A recent paper by Cheng et al. (2012) introduced a new basal pterosaur, Jianchangnathus robustus (IVPP V 16866). Middle Jurassic in age, Jianchangnathus shared several characters with Scaphognathus from the Late Jurassic, according to the authors. It was also compared to Fenhuangopterus, a basal dorygnathid from the same deposits at Jianchangnathus.
A Basal Nesting in the Second Half of the Pterosauria
Here Jianchangnathus nested at the base of the Scaphognathia, essentially the second half of the Pterosauria. In this important phylogenetic site Jianchangnathus was derived from a sister to the Donau specimen of Dorygnathus, itself at the very base of the Dorygnathia and not far from Sordes, the outgroup taxon (Fig. 2). Pterorhynchus and the wukongopterids (= darwinopterids) were sister taxa.
Jianchangnathus was not originally subjected to a phylogenetic analysis, nor was it reconstructed.
Redescription Using DGS
Cheng et al. (2012) reported fusion between the premaxilla and maxilla. Here (Fig. 3) the suture is between the 4th and 5th tooth as in sister taxa. The first fang was the first maxillary tooth, as in the SMNS 55886 specimen of Dorygnathus. The dentary did not extend to the quadrate but extended posteriorly beneath posterior jugal as in sister taxa. The nasal extended to mid orbit as in sister taxa. The jugal extended to the pmx/mx suture as in sister taxa. The prefrontals were longer than originally reported. The vomers, ectopalatine and pterygoid were rod-like elements, as in sister taxa. The tip of the mandible is a double-tooth morphology.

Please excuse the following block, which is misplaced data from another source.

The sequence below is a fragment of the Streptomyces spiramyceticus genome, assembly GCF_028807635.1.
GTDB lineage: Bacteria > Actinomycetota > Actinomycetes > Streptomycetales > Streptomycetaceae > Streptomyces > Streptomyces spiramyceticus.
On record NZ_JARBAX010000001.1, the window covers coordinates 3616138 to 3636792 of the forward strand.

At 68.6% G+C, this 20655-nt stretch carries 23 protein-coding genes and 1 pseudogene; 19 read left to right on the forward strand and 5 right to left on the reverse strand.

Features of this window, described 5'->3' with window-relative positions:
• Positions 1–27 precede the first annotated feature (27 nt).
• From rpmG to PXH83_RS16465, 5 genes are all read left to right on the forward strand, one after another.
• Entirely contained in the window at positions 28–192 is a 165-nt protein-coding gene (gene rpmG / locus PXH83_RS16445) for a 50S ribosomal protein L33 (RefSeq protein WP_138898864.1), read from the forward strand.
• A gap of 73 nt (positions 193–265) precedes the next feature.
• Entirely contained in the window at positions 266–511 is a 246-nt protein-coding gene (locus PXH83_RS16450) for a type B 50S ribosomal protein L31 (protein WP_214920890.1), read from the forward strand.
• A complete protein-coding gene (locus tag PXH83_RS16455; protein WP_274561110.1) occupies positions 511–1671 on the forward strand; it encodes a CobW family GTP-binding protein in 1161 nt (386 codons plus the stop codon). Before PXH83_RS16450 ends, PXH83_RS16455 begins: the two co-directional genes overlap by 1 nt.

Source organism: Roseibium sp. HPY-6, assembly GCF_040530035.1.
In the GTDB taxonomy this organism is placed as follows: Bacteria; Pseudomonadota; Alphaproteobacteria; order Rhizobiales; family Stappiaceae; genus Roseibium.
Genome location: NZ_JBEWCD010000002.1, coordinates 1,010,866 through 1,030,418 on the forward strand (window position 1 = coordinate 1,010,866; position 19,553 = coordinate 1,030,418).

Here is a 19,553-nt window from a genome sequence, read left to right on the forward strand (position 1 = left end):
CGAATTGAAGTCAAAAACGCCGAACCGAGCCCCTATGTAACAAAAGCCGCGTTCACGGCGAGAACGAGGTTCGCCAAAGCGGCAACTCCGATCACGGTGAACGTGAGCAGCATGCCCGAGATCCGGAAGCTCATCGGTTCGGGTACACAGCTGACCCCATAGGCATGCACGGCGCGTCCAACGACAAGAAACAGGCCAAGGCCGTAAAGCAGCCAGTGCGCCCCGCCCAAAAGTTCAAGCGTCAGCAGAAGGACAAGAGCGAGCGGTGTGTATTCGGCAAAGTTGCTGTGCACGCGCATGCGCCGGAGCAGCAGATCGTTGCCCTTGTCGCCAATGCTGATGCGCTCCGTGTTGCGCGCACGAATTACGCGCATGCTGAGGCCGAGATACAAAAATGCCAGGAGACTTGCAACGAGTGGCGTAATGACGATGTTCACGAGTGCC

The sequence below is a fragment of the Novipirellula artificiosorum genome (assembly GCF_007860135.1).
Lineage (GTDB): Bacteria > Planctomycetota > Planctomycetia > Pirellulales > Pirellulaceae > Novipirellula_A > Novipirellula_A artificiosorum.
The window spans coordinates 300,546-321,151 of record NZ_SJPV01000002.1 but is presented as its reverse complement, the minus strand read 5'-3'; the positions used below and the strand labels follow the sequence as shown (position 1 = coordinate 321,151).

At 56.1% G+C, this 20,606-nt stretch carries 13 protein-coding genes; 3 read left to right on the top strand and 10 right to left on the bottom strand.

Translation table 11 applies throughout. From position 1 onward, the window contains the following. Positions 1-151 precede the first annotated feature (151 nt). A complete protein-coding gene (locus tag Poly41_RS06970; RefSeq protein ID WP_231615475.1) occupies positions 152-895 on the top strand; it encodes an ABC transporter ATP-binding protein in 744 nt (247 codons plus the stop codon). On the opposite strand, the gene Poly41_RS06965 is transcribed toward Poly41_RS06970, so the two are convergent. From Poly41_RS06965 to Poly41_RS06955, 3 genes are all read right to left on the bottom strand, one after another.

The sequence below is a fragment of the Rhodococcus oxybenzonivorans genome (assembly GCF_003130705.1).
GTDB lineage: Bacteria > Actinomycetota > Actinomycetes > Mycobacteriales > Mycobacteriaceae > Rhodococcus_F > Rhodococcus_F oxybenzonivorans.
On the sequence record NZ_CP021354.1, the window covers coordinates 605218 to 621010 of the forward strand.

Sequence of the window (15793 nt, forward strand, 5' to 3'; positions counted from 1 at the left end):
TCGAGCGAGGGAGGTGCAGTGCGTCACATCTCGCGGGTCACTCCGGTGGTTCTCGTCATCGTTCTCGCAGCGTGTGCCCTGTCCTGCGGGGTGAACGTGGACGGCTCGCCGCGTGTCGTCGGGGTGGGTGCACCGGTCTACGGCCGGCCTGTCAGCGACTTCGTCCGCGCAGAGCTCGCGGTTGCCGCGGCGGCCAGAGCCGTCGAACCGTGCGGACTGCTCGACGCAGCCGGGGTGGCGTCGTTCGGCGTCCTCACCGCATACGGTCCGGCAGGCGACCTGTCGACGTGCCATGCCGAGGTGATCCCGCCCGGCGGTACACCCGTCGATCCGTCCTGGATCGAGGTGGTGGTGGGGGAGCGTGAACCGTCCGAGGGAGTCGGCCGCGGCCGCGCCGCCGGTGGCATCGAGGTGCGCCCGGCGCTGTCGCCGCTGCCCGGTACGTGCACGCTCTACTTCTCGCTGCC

Dorygnathus Was Barely Mentioned
The upturned premaxilla and anteriorly-oriented teeth are traits of Dorygnathus, but that taxon was not mentioned by Cheng et al. (2012) in comparison. The relatively large skull is a trait shared with Pterorhynchus and the wukongopterids. The manual and pedal element proportions are shared with sister taxa.
Cheng et al. (2012) observed the non-fusion of the scapula and coracoid and mistakenly considered Jianchangnathus immature. In this case fusion, or a lack thereof, is a matter of phylogeny, not ontogeny. Because pterosaurs are lizards that do not follow archosaur growth patterns as discussed earlier. Sister taxa likewise do not fuse the scapula and coracoid and Jianchangnathus was similar in size to them (Fig. 2).
As always, I encourage readers to see specimens, make observations and come to your own conclusions. Test. Test. And test again.
Evidence and support in the form of nexus, pdf and jpeg files will be sent to all who request additional data.
Cheng X, Wang X-L, Jiang S-X and Kellner AWA 2012. A new scaphognathid pterosaur from western Liaoning, China. Historical Biology iFirst article available online 29 Nov 2011, 1-11. doi:10.1080/08912963.2011.635423